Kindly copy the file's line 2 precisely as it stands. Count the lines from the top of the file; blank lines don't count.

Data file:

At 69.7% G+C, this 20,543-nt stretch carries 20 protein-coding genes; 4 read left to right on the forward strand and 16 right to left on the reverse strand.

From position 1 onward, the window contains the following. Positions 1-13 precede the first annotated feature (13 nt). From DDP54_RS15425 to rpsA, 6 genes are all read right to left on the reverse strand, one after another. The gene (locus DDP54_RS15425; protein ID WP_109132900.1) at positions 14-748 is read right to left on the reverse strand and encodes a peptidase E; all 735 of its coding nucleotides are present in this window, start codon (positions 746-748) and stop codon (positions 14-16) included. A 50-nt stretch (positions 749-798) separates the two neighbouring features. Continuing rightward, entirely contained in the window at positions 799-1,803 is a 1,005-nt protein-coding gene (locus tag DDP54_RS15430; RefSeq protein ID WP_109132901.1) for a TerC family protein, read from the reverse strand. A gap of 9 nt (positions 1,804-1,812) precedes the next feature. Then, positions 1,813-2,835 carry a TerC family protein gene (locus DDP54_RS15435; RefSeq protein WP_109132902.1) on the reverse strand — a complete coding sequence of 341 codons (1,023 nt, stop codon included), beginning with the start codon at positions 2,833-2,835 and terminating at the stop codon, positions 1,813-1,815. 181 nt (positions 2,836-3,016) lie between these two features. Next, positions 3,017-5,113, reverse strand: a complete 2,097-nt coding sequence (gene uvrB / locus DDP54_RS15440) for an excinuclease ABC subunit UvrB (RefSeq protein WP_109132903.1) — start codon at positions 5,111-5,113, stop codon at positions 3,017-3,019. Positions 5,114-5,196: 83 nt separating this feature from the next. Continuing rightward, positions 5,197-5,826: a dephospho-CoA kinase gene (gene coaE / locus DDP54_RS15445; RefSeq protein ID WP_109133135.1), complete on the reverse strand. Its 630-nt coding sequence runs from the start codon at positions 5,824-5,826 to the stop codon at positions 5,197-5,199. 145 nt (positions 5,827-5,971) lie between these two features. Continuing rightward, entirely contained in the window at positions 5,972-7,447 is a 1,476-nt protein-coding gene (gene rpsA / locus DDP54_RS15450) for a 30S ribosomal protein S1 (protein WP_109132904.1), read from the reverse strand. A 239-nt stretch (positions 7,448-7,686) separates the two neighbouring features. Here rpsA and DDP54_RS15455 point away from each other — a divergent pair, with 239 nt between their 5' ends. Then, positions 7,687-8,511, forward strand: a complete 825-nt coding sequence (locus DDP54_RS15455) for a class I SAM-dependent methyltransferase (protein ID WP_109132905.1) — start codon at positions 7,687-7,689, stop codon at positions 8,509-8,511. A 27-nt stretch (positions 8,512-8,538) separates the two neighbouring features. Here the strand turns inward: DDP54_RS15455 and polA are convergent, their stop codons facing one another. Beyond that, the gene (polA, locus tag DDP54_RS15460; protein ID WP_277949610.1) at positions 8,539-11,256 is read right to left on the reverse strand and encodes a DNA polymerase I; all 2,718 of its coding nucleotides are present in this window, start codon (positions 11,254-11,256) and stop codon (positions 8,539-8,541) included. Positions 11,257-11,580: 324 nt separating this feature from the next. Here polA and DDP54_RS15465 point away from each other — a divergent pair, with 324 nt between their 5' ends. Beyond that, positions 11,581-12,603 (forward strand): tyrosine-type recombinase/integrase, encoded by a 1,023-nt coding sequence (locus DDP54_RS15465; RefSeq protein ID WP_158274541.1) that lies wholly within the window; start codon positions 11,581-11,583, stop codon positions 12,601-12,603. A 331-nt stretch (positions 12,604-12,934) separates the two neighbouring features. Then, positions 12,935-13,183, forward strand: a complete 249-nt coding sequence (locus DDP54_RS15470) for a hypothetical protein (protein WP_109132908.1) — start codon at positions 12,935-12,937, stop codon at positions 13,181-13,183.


From position 1 onward, the window contains the following. Positions 1-13 precede the first annotated feature (13 nt). From DDP54_RS15425 to rpsA, 6 genes are all read right to left on the reverse strand, one after another. The gene (locus DDP54_RS15425; protein ID WP_109132900.1) at positions 14-748 is read right to left on the reverse strand and encodes a peptidase E; all 735 of its coding nucleotides are present in this window, start codon (positions 746-748) and stop codon (positions 14-16) included. A 50-nt stretch (positions 749-798) separates the two neighbouring features. Continuing rightward, entirely contained in the window at positions 799-1,803 is a 1,005-nt protein-coding gene (locus tag DDP54_RS15430; RefSeq protein ID WP_109132901.1) for a TerC family protein, read from the reverse strand. A gap of 9 nt (positions 1,804-1,812) precedes the next feature. Then, positions 1,813-2,835 carry a TerC family protein gene (locus DDP54_RS15435; RefSeq protein WP_109132902.1) on the reverse strand — a complete coding sequence of 341 codons (1,023 nt, stop codon included), beginning with the start codon at positions 2,833-2,835 and terminating at the stop codon, positions 1,813-1,815. 181 nt (positions 2,836-3,016) lie between these two features. Next, positions 3,017-5,113, reverse strand: a complete 2,097-nt coding sequence (gene uvrB / locus DDP54_RS15440) for an excinuclease ABC subunit UvrB (RefSeq protein WP_109132903.1) — start codon at positions 5,111-5,113, stop codon at positions 3,017-3,019. Positions 5,114-5,196: 83 nt separating this feature from the next. Continuing rightward, positions 5,197-5,826: a dephospho-CoA kinase gene (gene coaE / locus DDP54_RS15445; RefSeq protein ID WP_109133135.1), complete on the reverse strand. Its 630-nt coding sequence runs from the start codon at positions 5,824-5,826 to the stop codon at positions 5,197-5,199. 145 nt (positions 5,827-5,971) lie between these two features. Continuing rightward, entirely contained in the window at positions 5,972-7,447 is a 1,476-nt protein-coding gene (gene rpsA / locus DDP54_RS15450) for a 30S ribosomal protein S1 (protein WP_109132904.1), read from the reverse strand. A 239-nt stretch (positions 7,448-7,686) separates the two neighbouring features. Here rpsA and DDP54_RS15455 point away from each other — a divergent pair, with 239 nt between their 5' ends. Then, positions 7,687-8,511, forward strand: a complete 825-nt coding sequence (locus DDP54_RS15455) for a class I SAM-dependent methyltransferase (protein ID WP_109132905.1) — start codon at positions 7,687-7,689, stop codon at positions 8,509-8,511. A 27-nt stretch (positions 8,512-8,538) separates the two neighbouring features. Here the strand turns inward: DDP54_RS15455 and polA are convergent, their stop codons facing one another. Beyond that, the gene (polA, locus tag DDP54_RS15460; protein ID WP_277949610.1) at positions 8,539-11,256 is read right to left on the reverse strand and encodes a DNA polymerase I; all 2,718 of its coding nucleotides are present in this window, start codon (positions 11,254-11,256) and stop codon (positions 8,539-8,541) included. Positions 11,257-11,580: 324 nt separating this feature from the next. Here polA and DDP54_RS15465 point away from each other — a divergent pair, with 324 nt between their 5' ends. Beyond that, positions 11,581-12,603 (forward strand): tyrosine-type recombinase/integrase, encoded by a 1,023-nt coding sequence (locus DDP54_RS15465; RefSeq protein ID WP_158274541.1) that lies wholly within the window; start codon positions 11,581-11,583, stop codon positions 12,601-12,603. A 331-nt stretch (positions 12,604-12,934) separates the two neighbouring features. Then, positions 12,935-13,183, forward strand: a complete 249-nt coding sequence (locus DDP54_RS15470) for a hypothetical protein (protein WP_109132908.1) — start codon at positions 12,935-12,937, stop codon at positions 13,181-13,183.